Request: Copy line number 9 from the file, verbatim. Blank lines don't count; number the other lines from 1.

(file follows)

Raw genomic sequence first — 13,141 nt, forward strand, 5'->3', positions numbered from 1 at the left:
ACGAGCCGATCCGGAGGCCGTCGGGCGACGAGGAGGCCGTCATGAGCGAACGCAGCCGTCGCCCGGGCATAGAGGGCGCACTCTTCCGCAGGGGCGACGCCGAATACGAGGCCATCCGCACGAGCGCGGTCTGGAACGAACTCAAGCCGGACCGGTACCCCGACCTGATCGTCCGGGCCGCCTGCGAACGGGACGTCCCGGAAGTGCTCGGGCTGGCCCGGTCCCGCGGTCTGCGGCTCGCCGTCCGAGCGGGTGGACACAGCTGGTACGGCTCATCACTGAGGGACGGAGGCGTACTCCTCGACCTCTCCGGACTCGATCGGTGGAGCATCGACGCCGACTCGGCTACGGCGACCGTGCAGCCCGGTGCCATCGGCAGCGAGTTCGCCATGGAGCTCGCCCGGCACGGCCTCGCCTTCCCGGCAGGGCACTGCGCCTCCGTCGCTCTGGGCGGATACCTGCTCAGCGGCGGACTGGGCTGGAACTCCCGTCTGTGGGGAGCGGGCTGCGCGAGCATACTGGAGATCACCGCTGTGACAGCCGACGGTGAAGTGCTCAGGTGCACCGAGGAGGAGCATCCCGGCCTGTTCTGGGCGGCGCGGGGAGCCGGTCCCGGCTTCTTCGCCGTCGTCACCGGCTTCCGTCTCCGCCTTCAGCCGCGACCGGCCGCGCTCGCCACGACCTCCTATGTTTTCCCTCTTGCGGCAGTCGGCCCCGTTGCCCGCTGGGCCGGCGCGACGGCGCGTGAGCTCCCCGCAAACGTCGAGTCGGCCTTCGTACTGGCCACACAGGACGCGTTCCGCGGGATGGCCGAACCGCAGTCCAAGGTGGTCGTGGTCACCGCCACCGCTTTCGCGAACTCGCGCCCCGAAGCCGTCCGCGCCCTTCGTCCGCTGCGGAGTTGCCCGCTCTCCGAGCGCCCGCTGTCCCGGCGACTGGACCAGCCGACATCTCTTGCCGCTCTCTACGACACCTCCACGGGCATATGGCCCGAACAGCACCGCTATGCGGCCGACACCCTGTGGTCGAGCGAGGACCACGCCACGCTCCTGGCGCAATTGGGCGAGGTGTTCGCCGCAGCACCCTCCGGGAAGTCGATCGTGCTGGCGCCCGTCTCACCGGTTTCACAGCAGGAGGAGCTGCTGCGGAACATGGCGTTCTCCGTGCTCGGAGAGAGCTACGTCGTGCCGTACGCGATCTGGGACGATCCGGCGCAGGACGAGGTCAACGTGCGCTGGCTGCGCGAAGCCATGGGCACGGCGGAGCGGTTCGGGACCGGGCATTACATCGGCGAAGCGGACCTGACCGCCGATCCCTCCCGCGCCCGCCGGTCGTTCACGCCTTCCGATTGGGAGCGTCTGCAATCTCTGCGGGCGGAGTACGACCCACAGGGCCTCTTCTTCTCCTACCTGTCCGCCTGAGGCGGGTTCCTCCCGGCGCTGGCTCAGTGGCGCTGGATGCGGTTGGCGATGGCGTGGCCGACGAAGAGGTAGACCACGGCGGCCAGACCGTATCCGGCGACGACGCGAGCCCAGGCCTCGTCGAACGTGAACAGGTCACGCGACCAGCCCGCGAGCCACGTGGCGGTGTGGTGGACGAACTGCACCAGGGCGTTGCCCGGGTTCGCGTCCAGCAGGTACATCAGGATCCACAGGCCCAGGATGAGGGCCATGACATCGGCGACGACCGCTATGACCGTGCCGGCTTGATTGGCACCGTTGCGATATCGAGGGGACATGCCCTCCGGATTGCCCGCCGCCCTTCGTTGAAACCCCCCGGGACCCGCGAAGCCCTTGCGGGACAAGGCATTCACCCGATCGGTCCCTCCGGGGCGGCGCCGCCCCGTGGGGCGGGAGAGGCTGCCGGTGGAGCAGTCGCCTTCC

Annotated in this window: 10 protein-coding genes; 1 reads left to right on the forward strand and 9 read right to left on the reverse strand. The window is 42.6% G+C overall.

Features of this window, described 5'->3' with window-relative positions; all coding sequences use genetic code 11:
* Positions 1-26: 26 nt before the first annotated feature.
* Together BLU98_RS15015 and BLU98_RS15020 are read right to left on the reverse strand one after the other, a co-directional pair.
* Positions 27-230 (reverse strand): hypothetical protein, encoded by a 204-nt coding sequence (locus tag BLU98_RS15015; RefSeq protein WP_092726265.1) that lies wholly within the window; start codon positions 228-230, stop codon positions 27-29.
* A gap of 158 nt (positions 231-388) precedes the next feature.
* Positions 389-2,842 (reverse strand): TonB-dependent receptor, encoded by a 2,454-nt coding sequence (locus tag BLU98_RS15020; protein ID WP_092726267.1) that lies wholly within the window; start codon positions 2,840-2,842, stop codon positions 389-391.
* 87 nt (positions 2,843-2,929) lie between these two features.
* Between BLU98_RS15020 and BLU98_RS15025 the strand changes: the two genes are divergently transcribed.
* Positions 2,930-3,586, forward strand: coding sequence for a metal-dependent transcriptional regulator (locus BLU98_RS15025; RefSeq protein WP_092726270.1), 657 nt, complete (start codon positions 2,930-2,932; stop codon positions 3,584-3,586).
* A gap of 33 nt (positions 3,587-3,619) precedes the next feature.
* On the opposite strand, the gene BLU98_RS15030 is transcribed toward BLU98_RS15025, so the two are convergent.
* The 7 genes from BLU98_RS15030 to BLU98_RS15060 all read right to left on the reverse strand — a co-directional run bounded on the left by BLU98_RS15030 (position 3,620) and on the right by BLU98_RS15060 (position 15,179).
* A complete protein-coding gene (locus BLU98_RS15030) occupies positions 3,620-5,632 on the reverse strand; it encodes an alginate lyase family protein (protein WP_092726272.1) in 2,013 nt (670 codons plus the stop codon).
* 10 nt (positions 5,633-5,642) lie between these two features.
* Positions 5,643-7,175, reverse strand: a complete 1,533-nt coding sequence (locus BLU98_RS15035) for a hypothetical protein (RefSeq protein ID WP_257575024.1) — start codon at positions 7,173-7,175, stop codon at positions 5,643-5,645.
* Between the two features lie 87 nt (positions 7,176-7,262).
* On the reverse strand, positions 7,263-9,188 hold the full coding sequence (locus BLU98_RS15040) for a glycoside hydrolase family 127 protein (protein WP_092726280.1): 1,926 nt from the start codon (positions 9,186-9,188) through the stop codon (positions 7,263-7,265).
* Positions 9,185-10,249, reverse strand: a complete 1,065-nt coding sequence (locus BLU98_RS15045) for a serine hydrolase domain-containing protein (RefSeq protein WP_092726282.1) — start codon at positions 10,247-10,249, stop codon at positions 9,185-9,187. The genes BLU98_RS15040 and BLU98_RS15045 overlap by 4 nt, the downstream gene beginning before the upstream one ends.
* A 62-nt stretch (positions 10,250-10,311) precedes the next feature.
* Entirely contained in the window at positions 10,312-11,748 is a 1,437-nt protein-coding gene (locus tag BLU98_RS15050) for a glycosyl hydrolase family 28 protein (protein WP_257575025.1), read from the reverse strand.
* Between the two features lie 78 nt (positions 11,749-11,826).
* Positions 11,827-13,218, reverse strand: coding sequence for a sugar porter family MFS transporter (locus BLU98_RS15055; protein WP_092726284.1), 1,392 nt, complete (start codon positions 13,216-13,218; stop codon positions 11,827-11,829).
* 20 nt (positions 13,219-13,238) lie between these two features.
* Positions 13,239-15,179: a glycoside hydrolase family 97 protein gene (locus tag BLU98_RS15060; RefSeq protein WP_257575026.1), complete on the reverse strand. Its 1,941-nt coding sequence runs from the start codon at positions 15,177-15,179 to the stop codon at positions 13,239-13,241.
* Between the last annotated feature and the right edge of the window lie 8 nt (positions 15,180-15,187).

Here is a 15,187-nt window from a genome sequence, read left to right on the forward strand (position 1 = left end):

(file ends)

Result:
* Positions 389-2,842 (reverse strand): TonB-dependent receptor, encoded by a 2,454-nt coding sequence (locus tag BLU98_RS15020; protein ID WP_092726267.1) that lies wholly within the window; start codon positions 2,840-2,842, stop codon positions 389-391.